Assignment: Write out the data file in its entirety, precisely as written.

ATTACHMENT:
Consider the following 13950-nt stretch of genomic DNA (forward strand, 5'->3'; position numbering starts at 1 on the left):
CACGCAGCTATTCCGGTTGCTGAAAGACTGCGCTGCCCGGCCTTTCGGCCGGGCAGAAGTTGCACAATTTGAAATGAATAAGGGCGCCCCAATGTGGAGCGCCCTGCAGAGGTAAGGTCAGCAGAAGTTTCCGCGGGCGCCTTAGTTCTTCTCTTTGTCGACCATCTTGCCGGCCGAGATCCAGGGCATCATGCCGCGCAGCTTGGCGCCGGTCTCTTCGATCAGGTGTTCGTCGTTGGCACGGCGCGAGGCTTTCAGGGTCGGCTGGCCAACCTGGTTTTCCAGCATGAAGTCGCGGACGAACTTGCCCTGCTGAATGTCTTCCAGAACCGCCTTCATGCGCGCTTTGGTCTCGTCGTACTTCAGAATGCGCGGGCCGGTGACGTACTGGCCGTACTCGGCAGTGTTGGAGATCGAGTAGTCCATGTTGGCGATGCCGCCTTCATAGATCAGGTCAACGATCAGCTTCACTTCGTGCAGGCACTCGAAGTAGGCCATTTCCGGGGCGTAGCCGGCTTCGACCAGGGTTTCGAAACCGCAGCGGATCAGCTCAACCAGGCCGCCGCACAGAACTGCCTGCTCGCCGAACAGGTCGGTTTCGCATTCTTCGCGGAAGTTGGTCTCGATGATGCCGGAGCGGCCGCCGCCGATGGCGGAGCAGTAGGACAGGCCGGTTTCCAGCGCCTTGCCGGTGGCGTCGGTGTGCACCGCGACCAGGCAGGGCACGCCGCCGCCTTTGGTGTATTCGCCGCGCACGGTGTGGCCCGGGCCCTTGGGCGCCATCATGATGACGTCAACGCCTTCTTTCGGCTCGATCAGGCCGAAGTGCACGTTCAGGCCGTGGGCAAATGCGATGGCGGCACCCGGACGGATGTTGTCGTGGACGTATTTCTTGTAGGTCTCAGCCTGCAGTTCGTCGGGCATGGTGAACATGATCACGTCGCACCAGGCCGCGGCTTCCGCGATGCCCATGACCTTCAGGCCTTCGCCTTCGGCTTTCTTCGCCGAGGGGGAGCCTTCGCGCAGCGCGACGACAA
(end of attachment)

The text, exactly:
Consider the following 13950-nt stretch of genomic DNA (forward strand, 5'->3'; position numbering starts at 1 on the left):
CACGCAGCTATTCCGGTTGCTGAAAGACTGCGCTGCCCGGCCTTTCGGCCGGGCAGAAGTTGCACAATTTGAAATGAATAAGGGCGCCCCAATGTGGAGCGCCCTGCAGAGGTAAGGTCAGCAGAAGTTTCCGCGGGCGCCTTAGTTCTTCTCTTTGTCGACCATCTTGCCGGCCGAGATCCAGGGCATCATGCCGCGCAGCTTGGCGCCGGTCTCTTCGATCAGGTGTTCGTCGTTGGCACGGCGCGAGGCTTTCAGGGTCGGCTGGCCAACCTGGTTTTCCAGCATGAAGTCGCGGACGAACTTGCCCTGCTGAATGTCTTCCAGAACCGCCTTCATGCGCGCTTTGGTCTCGTCGTACTTCAGAATGCGCGGGCCGGTGACGTACTGGCCGTACTCGGCAGTGTTGGAGATCGAGTAGTCCATGTTGGCGATGCCGCCTTCATAGATCAGGTCAACGATCAGCTTCACTTCGTGCAGGCACTCGAAGTAGGCCATTTCCGGGGCGTAGCCGGCTTCGACCAGGGTTTCGAAACCGCAGCGGATCAGCTCAACCAGGCCGCCGCACAGAACTGCCTGCTCGCCGAACAGGTCGGTTTCGCATTCTTCGCGGAAGTTGGTCTCGATGATGCCGGAGCGGCCGCCGCCGATGGCGGAGCAGTAGGACAGGCCGGTTTCCAGCGCCTTGCCGGTGGCGTCGGTGTGCACCGCGACCAGGCAGGGCACGCCGCCGCCTTTGGTGTATTCGCCGCGCACGGTGTGGCCCGGGCCCTTGGGCGCCATCATGATGACGTCAACGCCTTCTTTCGGCTCGATCAGGCCGAAGTGCACGTTCAGGCCGTGGGCAAATGCGATGGCGGCACCCGGACGGATGTTGTCGTGGACGTATTTCTTGTAGGTCTCAGCCTGCAGTTCGTCGGGCATGGTGAACATGATCACGTCGCACCAGGCCGCGGCTTCCGCGATGCCCATGACCTTCAGGCCTTCGCCTTCGGCTTTCTTCGCCGAGGGGGAGCCTTCGCGCAGCGCGACGACAA